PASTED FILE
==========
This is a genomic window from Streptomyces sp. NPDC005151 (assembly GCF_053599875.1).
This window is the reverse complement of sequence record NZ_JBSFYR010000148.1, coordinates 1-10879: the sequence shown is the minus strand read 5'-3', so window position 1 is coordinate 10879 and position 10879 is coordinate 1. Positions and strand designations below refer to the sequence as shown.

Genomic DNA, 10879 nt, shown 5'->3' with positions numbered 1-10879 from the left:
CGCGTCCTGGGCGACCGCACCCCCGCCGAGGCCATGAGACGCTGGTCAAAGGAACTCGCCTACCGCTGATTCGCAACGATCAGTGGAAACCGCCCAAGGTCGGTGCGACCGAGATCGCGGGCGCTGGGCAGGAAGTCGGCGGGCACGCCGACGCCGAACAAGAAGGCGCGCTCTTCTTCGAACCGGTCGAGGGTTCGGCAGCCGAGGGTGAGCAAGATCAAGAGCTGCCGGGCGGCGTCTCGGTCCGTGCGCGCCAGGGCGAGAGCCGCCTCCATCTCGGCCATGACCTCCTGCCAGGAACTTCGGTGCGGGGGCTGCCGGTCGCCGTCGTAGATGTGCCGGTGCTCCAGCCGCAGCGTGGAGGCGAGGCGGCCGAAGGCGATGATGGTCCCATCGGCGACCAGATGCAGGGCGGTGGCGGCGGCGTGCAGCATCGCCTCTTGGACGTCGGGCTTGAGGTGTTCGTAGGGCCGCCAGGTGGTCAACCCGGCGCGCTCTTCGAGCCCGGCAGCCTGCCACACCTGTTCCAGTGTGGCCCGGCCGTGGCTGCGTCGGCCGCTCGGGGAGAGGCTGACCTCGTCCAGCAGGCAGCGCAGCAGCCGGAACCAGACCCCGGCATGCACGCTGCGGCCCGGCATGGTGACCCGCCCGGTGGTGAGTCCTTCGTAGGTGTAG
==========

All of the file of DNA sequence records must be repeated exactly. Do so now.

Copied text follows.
This is a genomic window from Streptomyces sp. NPDC005151 (assembly GCF_053599875.1).
This window is the reverse complement of sequence record NZ_JBSFYR010000148.1, coordinates 1-10879: the sequence shown is the minus strand read 5'-3', so window position 1 is coordinate 10879 and position 10879 is coordinate 1. Positions and strand designations below refer to the sequence as shown.

Genomic DNA, 10879 nt, shown 5'->3' with positions numbered 1-10879 from the left:
CGCGTCCTGGGCGACCGCACCCCCGCCGAGGCCATGAGACGCTGGTCAAAGGAACTCGCCTACCGCTGATTCGCAACGATCAGTGGAAACCGCCCAAGGTCGGTGCGACCGAGATCGCGGGCGCTGGGCAGGAAGTCGGCGGGCACGCCGACGCCGAACAAGAAGGCGCGCTCTTCTTCGAACCGGTCGAGGGTTCGGCAGCCGAGGGTGAGCAAGATCAAGAGCTGCCGGGCGGCGTCTCGGTCCGTGCGCGCCAGGGCGAGAGCCGCCTCCATCTCGGCCATGACCTCCTGCCAGGAACTTCGGTGCGGGGGCTGCCGGTCGCCGTCGTAGATGTGCCGGTGCTCCAGCCGCAGCGTGGAGGCGAGGCGGCCGAAGGCGATGATGGTCCCATCGGCGACCAGATGCAGGGCGGTGGCGGCGGCGTGCAGCATCGCCTCTTGGACGTCGGGCTTGAGGTGTTCGTAGGGCCGCCAGGTGGTCAACCCGGCGCGCTCTTCGAGCCCGGCAGCCTGCCACACCTGTTCCAGTGTGGCCCGGCCGTGGCTGCGTCGGCCGCTCGGGGAGAGGCTGACCTCGTCCAGCAGGCAGCGCAGCAGCCGGAACCAGACCCCGGCATGCACGCTGCGGCCCGGCATGGTGACCCGCCCGGTGGTGAGTCCTTCGTAGGTGTAG